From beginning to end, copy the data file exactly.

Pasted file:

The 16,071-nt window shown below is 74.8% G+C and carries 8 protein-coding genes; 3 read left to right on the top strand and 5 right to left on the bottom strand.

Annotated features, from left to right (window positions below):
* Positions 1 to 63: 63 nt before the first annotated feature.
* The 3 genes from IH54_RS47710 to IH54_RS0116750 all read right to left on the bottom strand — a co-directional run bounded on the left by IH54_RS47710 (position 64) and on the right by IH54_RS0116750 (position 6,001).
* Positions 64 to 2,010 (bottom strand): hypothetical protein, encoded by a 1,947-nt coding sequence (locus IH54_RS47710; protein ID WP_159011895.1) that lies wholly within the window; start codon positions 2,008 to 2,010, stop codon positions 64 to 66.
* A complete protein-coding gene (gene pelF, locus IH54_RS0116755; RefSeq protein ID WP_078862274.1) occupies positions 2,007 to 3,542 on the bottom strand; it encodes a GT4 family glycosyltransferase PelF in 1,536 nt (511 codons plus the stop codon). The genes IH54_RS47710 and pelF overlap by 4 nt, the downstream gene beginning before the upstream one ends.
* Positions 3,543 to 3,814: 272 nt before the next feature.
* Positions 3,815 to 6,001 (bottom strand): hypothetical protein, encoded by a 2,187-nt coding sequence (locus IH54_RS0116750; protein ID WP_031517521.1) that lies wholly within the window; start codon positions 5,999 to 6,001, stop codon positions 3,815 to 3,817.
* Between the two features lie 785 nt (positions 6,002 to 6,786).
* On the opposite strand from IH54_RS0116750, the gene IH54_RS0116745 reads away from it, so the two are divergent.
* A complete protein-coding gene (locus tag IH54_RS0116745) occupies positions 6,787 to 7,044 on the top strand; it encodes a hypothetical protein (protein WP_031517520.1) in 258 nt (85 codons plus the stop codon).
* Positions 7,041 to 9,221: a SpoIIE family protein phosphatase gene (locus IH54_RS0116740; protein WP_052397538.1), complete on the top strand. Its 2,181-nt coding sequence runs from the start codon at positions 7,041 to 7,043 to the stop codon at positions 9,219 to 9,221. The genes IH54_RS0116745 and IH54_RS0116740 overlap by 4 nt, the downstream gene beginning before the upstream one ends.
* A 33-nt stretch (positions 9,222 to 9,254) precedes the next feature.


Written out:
The 16,071-nt window shown below is 74.8% G+C and carries 8 protein-coding genes; 3 read left to right on the top strand and 5 right to left on the bottom strand.

Annotated features, from left to right (window positions below):
* Positions 1 to 63: 63 nt before the first annotated feature.
* The 3 genes from IH54_RS47710 to IH54_RS0116750 all read right to left on the bottom strand — a co-directional run bounded on the left by IH54_RS47710 (position 64) and on the right by IH54_RS0116750 (position 6,001).
* Positions 64 to 2,010 (bottom strand): hypothetical protein, encoded by a 1,947-nt coding sequence (locus IH54_RS47710; protein ID WP_159011895.1) that lies wholly within the window; start codon positions 2,008 to 2,010, stop codon positions 64 to 66.
* A complete protein-coding gene (gene pelF, locus IH54_RS0116755; RefSeq protein ID WP_078862274.1) occupies positions 2,007 to 3,542 on the bottom strand; it encodes a GT4 family glycosyltransferase PelF in 1,536 nt (511 codons plus the stop codon). The genes IH54_RS47710 and pelF overlap by 4 nt, the downstream gene beginning before the upstream one ends.
* Positions 3,543 to 3,814: 272 nt before the next feature.
* Positions 3,815 to 6,001 (bottom strand): hypothetical protein, encoded by a 2,187-nt coding sequence (locus IH54_RS0116750; protein ID WP_031517521.1) that lies wholly within the window; start codon positions 5,999 to 6,001, stop codon positions 3,815 to 3,817.
* Between the two features lie 785 nt (positions 6,002 to 6,786).
* On the opposite strand from IH54_RS0116750, the gene IH54_RS0116745 reads away from it, so the two are divergent.
* A complete protein-coding gene (locus tag IH54_RS0116745) occupies positions 6,787 to 7,044 on the top strand; it encodes a hypothetical protein (protein WP_031517520.1) in 258 nt (85 codons plus the stop codon).
* Positions 7,041 to 9,221: a SpoIIE family protein phosphatase gene (locus IH54_RS0116740; protein WP_052397538.1), complete on the top strand. Its 2,181-nt coding sequence runs from the start codon at positions 7,041 to 7,043 to the stop codon at positions 9,219 to 9,221. The genes IH54_RS0116745 and IH54_RS0116740 overlap by 4 nt, the downstream gene beginning before the upstream one ends.
* A 33-nt stretch (positions 9,222 to 9,254) precedes the next feature.